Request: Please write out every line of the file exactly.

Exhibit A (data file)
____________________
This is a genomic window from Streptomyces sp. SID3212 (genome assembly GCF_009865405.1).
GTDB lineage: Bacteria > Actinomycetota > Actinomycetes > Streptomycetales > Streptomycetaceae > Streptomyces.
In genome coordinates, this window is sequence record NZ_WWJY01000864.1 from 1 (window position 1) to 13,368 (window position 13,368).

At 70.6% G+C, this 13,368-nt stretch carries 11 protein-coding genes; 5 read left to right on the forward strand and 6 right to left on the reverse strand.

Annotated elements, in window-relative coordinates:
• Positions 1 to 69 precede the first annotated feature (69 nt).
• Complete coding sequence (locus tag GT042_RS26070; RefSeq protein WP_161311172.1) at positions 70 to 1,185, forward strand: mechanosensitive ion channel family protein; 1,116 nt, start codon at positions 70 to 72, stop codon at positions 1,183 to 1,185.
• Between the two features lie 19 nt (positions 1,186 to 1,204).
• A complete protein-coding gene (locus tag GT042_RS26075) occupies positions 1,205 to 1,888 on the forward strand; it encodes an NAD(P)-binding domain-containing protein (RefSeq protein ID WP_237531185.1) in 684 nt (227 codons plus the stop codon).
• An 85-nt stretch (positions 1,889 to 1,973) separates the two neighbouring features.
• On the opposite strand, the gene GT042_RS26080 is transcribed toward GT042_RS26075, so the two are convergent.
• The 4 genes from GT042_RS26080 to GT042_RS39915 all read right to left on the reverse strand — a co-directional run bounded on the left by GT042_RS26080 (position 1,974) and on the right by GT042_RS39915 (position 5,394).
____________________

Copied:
This is a genomic window from Streptomyces sp. SID3212 (genome assembly GCF_009865405.1).
GTDB lineage: Bacteria > Actinomycetota > Actinomycetes > Streptomycetales > Streptomycetaceae > Streptomyces.
In genome coordinates, this window is sequence record NZ_WWJY01000864.1 from 1 (window position 1) to 13,368 (window position 13,368).

At 70.6% G+C, this 13,368-nt stretch carries 11 protein-coding genes; 5 read left to right on the forward strand and 6 right to left on the reverse strand.

Annotated elements, in window-relative coordinates:
• Positions 1 to 69 precede the first annotated feature (69 nt).
• Complete coding sequence (locus tag GT042_RS26070; RefSeq protein WP_161311172.1) at positions 70 to 1,185, forward strand: mechanosensitive ion channel family protein; 1,116 nt, start codon at positions 70 to 72, stop codon at positions 1,183 to 1,185.
• Between the two features lie 19 nt (positions 1,186 to 1,204).
• A complete protein-coding gene (locus tag GT042_RS26075) occupies positions 1,205 to 1,888 on the forward strand; it encodes an NAD(P)-binding domain-containing protein (RefSeq protein ID WP_237531185.1) in 684 nt (227 codons plus the stop codon).
• An 85-nt stretch (positions 1,889 to 1,973) separates the two neighbouring features.
• On the opposite strand, the gene GT042_RS26080 is transcribed toward GT042_RS26075, so the two are convergent.
• The 4 genes from GT042_RS26080 to GT042_RS39915 all read right to left on the reverse strand — a co-directional run bounded on the left by GT042_RS26080 (position 1,974) and on the right by GT042_RS39915 (position 5,394).